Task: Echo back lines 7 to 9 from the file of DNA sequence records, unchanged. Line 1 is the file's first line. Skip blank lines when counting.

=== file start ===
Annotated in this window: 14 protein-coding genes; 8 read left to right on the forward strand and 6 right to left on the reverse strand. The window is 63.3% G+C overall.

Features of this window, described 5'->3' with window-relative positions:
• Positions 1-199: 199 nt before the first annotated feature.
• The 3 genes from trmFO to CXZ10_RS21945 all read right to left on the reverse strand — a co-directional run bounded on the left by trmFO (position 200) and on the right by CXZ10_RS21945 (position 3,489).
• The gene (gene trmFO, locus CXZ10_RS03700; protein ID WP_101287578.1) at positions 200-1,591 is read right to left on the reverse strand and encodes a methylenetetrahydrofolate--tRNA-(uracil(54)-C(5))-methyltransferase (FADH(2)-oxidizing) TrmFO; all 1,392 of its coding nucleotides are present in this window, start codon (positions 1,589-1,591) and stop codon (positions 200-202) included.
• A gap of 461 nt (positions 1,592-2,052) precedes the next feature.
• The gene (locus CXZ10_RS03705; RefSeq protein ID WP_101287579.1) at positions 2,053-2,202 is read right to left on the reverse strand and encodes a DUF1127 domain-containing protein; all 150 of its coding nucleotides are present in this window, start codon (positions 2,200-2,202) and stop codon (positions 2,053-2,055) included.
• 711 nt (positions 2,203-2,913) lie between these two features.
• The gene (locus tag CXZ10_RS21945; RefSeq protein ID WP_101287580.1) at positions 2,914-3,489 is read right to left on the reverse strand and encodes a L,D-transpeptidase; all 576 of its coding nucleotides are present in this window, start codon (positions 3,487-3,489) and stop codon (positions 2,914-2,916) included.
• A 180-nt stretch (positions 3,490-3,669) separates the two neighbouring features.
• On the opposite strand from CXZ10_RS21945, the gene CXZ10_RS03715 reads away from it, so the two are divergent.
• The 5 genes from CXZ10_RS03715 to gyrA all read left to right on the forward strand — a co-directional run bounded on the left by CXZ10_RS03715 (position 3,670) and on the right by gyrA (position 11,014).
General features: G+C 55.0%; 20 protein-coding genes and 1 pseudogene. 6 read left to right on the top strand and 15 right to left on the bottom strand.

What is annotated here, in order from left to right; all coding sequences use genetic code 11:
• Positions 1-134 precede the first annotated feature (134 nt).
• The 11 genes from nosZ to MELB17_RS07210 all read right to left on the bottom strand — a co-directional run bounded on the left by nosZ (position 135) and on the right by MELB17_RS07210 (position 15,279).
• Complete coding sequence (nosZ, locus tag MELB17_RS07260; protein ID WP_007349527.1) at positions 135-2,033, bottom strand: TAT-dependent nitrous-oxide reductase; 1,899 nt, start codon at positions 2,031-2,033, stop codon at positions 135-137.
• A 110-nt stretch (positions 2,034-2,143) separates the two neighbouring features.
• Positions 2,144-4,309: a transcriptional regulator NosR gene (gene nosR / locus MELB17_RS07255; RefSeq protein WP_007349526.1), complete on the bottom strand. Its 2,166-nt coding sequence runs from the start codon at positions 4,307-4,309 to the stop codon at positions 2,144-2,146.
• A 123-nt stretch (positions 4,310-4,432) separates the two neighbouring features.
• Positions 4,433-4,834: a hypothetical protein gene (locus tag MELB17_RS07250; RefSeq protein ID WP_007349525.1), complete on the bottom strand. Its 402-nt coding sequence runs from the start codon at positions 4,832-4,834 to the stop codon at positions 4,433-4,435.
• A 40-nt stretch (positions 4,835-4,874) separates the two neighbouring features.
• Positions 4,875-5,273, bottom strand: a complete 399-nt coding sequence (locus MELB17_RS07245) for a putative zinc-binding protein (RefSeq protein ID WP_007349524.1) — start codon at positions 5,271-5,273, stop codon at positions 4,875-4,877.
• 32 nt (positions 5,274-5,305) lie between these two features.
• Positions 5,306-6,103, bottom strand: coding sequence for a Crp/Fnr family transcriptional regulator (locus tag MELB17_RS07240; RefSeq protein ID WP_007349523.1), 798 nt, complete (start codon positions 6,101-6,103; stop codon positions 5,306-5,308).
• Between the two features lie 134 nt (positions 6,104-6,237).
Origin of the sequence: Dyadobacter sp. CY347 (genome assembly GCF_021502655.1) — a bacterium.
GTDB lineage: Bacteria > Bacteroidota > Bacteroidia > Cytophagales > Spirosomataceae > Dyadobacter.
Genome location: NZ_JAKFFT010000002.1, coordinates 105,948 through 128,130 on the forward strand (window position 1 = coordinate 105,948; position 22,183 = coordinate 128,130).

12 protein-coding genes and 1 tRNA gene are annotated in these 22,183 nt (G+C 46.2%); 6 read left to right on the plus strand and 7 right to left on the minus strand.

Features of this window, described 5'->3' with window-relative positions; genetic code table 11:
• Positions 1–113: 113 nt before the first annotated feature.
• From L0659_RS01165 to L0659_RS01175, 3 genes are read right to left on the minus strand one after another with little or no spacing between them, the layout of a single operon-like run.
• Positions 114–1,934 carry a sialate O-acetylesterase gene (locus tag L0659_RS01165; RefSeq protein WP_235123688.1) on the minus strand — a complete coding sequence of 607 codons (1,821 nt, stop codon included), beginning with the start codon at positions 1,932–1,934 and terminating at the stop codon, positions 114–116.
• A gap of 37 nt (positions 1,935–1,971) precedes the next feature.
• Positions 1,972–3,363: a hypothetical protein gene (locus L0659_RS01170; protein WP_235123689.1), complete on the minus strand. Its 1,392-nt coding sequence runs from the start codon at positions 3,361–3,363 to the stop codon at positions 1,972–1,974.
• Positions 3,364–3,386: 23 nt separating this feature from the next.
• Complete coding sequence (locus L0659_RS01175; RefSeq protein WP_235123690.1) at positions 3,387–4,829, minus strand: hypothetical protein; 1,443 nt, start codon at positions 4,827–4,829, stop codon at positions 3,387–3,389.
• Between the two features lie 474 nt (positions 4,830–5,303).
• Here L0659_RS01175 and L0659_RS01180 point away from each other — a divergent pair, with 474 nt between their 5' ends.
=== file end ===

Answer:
• The gene (locus CXZ10_RS03705; RefSeq protein ID WP_101287579.1) at positions 2,053-2,202 is read right to left on the reverse strand and encodes a DUF1127 domain-containing protein; all 150 of its coding nucleotides are present in this window, start codon (positions 2,200-2,202) and stop codon (positions 2,053-2,055) included.
• 711 nt (positions 2,203-2,913) lie between these two features.
• The gene (locus tag CXZ10_RS21945; RefSeq protein ID WP_101287580.1) at positions 2,914-3,489 is read right to left on the reverse strand and encodes a L,D-transpeptidase; all 576 of its coding nucleotides are present in this window, start codon (positions 3,487-3,489) and stop codon (positions 2,914-2,916) included.